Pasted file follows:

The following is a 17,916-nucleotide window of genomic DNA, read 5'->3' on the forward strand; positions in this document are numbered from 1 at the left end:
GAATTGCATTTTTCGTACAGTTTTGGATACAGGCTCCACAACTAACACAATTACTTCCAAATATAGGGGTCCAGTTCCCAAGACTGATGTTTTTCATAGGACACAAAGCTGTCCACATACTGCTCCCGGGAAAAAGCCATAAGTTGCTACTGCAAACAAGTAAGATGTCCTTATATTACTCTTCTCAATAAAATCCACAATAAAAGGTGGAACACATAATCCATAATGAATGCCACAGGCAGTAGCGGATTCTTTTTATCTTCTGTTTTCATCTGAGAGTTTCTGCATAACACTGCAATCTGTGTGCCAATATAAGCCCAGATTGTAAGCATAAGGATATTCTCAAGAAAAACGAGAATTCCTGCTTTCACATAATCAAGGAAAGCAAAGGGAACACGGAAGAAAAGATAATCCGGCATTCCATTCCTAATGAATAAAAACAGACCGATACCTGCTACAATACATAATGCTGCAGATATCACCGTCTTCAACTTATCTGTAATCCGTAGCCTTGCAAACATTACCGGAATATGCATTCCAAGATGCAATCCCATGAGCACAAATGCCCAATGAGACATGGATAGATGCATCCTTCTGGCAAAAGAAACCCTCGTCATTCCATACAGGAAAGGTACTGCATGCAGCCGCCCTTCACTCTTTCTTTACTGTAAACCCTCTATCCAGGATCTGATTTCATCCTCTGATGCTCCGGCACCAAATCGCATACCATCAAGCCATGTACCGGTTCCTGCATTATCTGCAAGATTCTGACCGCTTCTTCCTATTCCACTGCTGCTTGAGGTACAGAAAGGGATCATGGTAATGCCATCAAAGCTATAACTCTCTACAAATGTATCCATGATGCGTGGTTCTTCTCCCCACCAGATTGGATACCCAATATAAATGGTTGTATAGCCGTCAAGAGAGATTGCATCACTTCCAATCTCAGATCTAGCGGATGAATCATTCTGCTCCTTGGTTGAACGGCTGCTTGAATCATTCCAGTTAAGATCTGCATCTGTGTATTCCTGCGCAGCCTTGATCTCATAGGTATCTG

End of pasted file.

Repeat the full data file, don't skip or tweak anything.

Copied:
The following is a 17,916-nucleotide window of genomic DNA, read 5'->3' on the forward strand; positions in this document are numbered from 1 at the left end:
GAATTGCATTTTTCGTACAGTTTTGGATACAGGCTCCACAACTAACACAATTACTTCCAAATATAGGGGTCCAGTTCCCAAGACTGATGTTTTTCATAGGACACAAAGCTGTCCACATACTGCTCCCGGGAAAAAGCCATAAGTTGCTACTGCAAACAAGTAAGATGTCCTTATATTACTCTTCTCAATAAAATCCACAATAAAAGGTGGAACACATAATCCATAATGAATGCCACAGGCAGTAGCGGATTCTTTTTATCTTCTGTTTTCATCTGAGAGTTTCTGCATAACACTGCAATCTGTGTGCCAATATAAGCCCAGATTGTAAGCATAAGGATATTCTCAAGAAAAACGAGAATTCCTGCTTTCACATAATCAAGGAAAGCAAAGGGAACACGGAAGAAAAGATAATCCGGCATTCCATTCCTAATGAATAAAAACAGACCGATACCTGCTACAATACATAATGCTGCAGATATCACCGTCTTCAACTTATCTGTAATCCGTAGCCTTGCAAACATTACCGGAATATGCATTCCAAGATGCAATCCCATGAGCACAAATGCCCAATGAGACATGGATAGATGCATCCTTCTGGCAAAAGAAACCCTCGTCATTCCATACAGGAAAGGTACTGCATGCAGCCGCCCTTCACTCTTTCTTTACTGTAAACCCTCTATCCAGGATCTGATTTCATCCTCTGATGCTCCGGCACCAAATCGCATACCATCAAGCCATGTACCGGTTCCTGCATTATCTGCAAGATTCTGACCGCTTCTTCCTATTCCACTGCTGCTTGAGGTACAGAAAGGGATCATGGTAATGCCATCAAAGCTATAACTCTCTACAAATGTATCCATGATGCGTGGTTCTTCTCCCCACCAGATTGGATACCCAATATAAATGGTTGTATAGCCGTCAAGAGAGATTGCATCACTTCCAATCTCAGATCTAGCGGATGAATCATTCTGCTCCTTGGTTGAACGGCTGCTTGAATCATTCCAGTTAAGATCTGCATCTGTGTATTCCTGCGCAGCCTTGATCTCATAGGTATCTG